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    @DeeGem The care your daughter has received is appalling, a complaint is required, this kind of treatment can influence negative behaviours and is not acceptable, so sorry to hear your daughter has been treated this way.

    I agree with Ellie, a pump would overcome this scenario as you can change background ratios rough the day and night and it would eliminate the highs and lows with some careful adjustments, it's only using novorapid and is the most sensible idea yet would be a massive game changer for your daughters control, I appreciate she may possibly be self conscious but it's easily hidden and easy to use once training has been given, please ask about getting access to one as it sounds like this is greatly affecting your quality of life, also as she is still considered a child getting access now would be far easier than if she were an adult.
     
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  8. DeeGem

    DeeGem · Member

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    Thank you. They did discharge her with dawn phenomenon but kept her on the same insulin and regime . I had to up and down ratios myself over a period of time to correct her. But now they say shes on far to much insulin. I feel for you all, I really do.
     
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  9. DeeGem

    DeeGem · Member

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    Its caused so much tension between the both of us. They have no answers so accusations are getting thrown about . These people do not live with this we do. Clinic in 2 weeks time so I will be saying we are unhappy. I've been far to forgiven I guess .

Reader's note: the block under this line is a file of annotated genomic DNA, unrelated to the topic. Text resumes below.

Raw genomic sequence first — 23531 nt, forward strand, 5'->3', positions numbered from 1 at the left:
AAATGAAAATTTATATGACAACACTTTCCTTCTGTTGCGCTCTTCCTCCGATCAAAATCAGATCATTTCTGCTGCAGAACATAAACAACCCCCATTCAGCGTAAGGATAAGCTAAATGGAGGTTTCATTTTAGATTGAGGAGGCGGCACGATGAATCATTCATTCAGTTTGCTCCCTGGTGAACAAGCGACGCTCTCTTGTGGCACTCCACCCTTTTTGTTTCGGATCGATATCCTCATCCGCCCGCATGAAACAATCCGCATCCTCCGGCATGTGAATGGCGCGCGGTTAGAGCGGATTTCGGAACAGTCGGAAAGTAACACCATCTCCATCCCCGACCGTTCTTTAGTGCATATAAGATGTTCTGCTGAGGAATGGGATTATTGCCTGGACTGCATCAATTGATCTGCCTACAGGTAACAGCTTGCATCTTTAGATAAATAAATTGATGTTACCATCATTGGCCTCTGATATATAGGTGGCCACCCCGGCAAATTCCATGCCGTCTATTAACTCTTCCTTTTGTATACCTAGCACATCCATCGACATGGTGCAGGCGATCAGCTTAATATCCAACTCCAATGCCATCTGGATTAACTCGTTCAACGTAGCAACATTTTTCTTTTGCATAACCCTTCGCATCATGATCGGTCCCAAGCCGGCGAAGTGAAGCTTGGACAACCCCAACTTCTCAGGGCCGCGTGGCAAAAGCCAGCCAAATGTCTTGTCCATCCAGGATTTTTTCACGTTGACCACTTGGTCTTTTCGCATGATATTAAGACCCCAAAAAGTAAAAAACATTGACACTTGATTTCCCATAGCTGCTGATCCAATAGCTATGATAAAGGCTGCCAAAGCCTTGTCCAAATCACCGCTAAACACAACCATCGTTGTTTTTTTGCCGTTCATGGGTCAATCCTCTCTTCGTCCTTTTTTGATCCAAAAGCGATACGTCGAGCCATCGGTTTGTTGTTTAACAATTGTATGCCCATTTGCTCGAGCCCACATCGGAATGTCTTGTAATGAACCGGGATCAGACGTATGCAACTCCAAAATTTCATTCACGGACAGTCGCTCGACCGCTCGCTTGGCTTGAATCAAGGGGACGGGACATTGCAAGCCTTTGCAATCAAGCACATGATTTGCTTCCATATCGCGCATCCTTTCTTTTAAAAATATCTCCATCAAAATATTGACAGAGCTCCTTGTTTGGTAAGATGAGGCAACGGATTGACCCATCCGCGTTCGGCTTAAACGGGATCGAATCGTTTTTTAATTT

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  10. DeeGem

    DeeGem · Member

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    They have although this was a few years ago. Before all this hormones and puberty. I will maybe try talk about it more to Rachel and see how she feels. Anything is better than how she must be feeling just now. Ellie thank you
     
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  11. DeeGem

    DeeGem · Member

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    Tell me about it . I give this health professions so much respect and get none back. Your absolutely right. It does effect her . She sometimes wont eat certain things because she is sick of being accused .
     
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  12. DeeGem

    DeeGem · Member

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    Thank you. She is self conscious. But it sounds the way forward . Honestly, going to clinic is dreadful sometimes. Always blaming something other than the real reason. Her levels are worse around her period but they think shes eating out her diet and have asked me to take control of every injection . We have clinc in 2 weeks so I will ask about the pump. Thank you for your help x
     
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  13. Juicyj